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Sansum Clinic Enacts Policy to Ask for Patients’ Race, Ethnicity

Clinic says recording the data will help it qualify for federal funding for a paper-to-digital conversion

Patients of Sansum Clinic recently may have noticed a new question being asked of them as they arrive for appointments. Effective Dec. 1, the clinic is asking patients to state their race and ethnicity, and though they have the option to decline, the move has generated some buzz.

The policy change isn’t the result of the new federal health-care law, but of a project the clinic has undertaken with hopes of receiving federal stimulus funding. It will be converting its paper medical records to digital files, and while Sansum expects to spend about $7 million to complete the process, it hopes to recoup much of the cost of the transition by following meaningful use standards from the federal government, which require asking about race and ethnicity.

Sansum officials say recording race and ethnicity can have an influence on a patient’s overall treatment course, and can have medical implications outside of just complying with federal standards.

Racial and ethnic derivations have implications for an individual’s health care, according to Dr. Erno Daniel, who specializes in internal medicine and geriatrics at Sansum. Blacks are more prone to high blood pressure, he said, while Native Americans are more likely to have gallbladder disease and gallstones, and Hispanic Americans have increased propensity to diabetes.

“Racial disparities in health care have been highlighted in medical publications in the recent past,” he said. “Our physicians are sensitive to this, and treat all patients equally, with enhanced attention to conditions which their ethnic derivation may predispose them to.”

The clinic didn’t collect any race or ethnicity data before the move, which has prompted a few questions from patients.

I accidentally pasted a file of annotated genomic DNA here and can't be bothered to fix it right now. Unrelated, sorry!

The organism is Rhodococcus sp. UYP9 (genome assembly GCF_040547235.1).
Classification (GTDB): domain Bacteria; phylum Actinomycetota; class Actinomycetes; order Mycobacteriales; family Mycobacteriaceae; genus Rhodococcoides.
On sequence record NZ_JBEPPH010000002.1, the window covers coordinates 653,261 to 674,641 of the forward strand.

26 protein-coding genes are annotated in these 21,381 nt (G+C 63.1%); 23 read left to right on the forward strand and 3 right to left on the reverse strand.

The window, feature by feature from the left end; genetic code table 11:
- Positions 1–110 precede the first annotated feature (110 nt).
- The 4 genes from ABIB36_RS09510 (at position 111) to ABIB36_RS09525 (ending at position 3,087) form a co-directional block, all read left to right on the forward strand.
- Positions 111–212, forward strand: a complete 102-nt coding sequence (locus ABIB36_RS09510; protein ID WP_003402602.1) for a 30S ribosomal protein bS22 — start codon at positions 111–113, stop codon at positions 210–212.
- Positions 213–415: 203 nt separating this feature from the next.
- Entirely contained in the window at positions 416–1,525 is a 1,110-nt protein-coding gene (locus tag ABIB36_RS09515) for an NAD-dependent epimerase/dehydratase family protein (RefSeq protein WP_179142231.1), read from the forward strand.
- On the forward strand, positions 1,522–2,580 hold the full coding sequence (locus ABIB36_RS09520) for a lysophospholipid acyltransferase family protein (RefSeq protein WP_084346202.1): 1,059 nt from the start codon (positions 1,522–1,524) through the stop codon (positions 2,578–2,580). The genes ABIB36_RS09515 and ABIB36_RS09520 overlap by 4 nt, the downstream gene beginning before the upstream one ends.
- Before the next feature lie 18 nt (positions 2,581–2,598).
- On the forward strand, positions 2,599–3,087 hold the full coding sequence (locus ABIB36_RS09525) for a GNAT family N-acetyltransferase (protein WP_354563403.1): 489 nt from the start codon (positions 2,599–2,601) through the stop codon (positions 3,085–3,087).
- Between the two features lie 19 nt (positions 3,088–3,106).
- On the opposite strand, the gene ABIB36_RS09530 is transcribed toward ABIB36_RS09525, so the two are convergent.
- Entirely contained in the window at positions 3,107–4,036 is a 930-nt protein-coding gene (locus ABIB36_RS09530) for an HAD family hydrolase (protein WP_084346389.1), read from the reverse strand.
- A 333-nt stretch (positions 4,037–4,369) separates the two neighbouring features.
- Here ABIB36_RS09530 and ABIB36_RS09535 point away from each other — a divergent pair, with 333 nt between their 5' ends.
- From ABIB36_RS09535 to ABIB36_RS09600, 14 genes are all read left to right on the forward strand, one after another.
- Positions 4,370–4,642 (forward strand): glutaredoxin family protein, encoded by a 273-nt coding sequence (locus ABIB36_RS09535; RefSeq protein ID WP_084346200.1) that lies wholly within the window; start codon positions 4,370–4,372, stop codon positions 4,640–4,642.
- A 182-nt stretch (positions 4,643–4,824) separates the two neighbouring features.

“Some patients have questioned why this is necessary,” said Jill Fonte, Sansum’s director of marketing. “It seems like once people realize that there is a link between their race and ethnicity and one’s health, it hasn’t been a problem.”

The race and ethnicity information is added to the patient’s medical records.

The paper-to-digital conversion will take place during the next two years, according to Fonte. It will involve two phases, and the first will begin at all of the clinic’s sites next month.

Providers will begin documenting patients’ allergies, medications and immunizations, as well as medical history and active health-care issues, Fonte said. The next step involves implementing what the hospital is calling “the Wave,” a computer system that allows doctors to enter prescriptions and test orders directly into a computer terminal, which can then be distributed electronically.

“All exam information, including vital signs, medications and progress notes, will be recorded in the Wave,” Fonte said.

The transition is expected to be complete by the end of 2012.

Noozhawk staff writer Lara Cooper can be reached at .(JavaScript must be enabled to view this email address). Follow Noozhawk on Twitter: @noozhawk or @NoozhawkNews.

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